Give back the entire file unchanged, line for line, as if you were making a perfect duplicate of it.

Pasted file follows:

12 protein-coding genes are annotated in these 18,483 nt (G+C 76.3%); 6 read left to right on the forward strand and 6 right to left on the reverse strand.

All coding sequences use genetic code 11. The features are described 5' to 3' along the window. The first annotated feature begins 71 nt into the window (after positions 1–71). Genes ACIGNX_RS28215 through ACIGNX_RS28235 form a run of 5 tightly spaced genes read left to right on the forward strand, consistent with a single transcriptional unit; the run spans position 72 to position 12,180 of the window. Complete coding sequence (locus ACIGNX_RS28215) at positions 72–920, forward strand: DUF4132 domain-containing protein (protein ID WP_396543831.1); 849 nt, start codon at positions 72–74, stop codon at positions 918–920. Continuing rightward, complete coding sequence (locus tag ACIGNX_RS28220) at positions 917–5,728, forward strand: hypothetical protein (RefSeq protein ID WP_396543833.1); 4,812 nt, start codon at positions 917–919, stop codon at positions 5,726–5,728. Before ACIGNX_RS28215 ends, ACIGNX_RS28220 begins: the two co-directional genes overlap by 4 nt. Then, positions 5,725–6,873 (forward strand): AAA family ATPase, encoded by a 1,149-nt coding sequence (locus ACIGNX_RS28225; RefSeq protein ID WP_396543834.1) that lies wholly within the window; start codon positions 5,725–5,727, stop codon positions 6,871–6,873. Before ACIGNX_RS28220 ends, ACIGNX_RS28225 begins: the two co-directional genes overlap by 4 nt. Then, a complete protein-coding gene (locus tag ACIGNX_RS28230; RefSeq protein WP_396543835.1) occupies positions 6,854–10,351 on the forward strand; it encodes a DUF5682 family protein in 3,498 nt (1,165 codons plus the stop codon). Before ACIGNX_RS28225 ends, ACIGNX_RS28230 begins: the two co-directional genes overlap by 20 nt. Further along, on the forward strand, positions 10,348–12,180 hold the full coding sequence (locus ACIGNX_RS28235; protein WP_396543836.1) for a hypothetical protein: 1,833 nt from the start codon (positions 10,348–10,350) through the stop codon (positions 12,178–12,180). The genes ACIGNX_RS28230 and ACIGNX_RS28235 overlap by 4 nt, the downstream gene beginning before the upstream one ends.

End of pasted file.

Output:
12 protein-coding genes are annotated in these 18,483 nt (G+C 76.3%); 6 read left to right on the forward strand and 6 right to left on the reverse strand.

All coding sequences use genetic code 11. The features are described 5' to 3' along the window. The first annotated feature begins 71 nt into the window (after positions 1–71). Genes ACIGNX_RS28215 through ACIGNX_RS28235 form a run of 5 tightly spaced genes read left to right on the forward strand, consistent with a single transcriptional unit; the run spans position 72 to position 12,180 of the window. Complete coding sequence (locus ACIGNX_RS28215) at positions 72–920, forward strand: DUF4132 domain-containing protein (protein ID WP_396543831.1); 849 nt, start codon at positions 72–74, stop codon at positions 918–920. Continuing rightward, complete coding sequence (locus tag ACIGNX_RS28220) at positions 917–5,728, forward strand: hypothetical protein (RefSeq protein ID WP_396543833.1); 4,812 nt, start codon at positions 917–919, stop codon at positions 5,726–5,728. Before ACIGNX_RS28215 ends, ACIGNX_RS28220 begins: the two co-directional genes overlap by 4 nt. Then, positions 5,725–6,873 (forward strand): AAA family ATPase, encoded by a 1,149-nt coding sequence (locus ACIGNX_RS28225; RefSeq protein ID WP_396543834.1) that lies wholly within the window; start codon positions 5,725–5,727, stop codon positions 6,871–6,873. Before ACIGNX_RS28220 ends, ACIGNX_RS28225 begins: the two co-directional genes overlap by 4 nt. Then, a complete protein-coding gene (locus tag ACIGNX_RS28230; RefSeq protein WP_396543835.1) occupies positions 6,854–10,351 on the forward strand; it encodes a DUF5682 family protein in 3,498 nt (1,165 codons plus the stop codon). Before ACIGNX_RS28225 ends, ACIGNX_RS28230 begins: the two co-directional genes overlap by 20 nt. Further along, on the forward strand, positions 10,348–12,180 hold the full coding sequence (locus ACIGNX_RS28235; protein WP_396543836.1) for a hypothetical protein: 1,833 nt from the start codon (positions 10,348–10,350) through the stop codon (positions 12,178–12,180). The genes ACIGNX_RS28230 and ACIGNX_RS28235 overlap by 4 nt, the downstream gene beginning before the upstream one ends.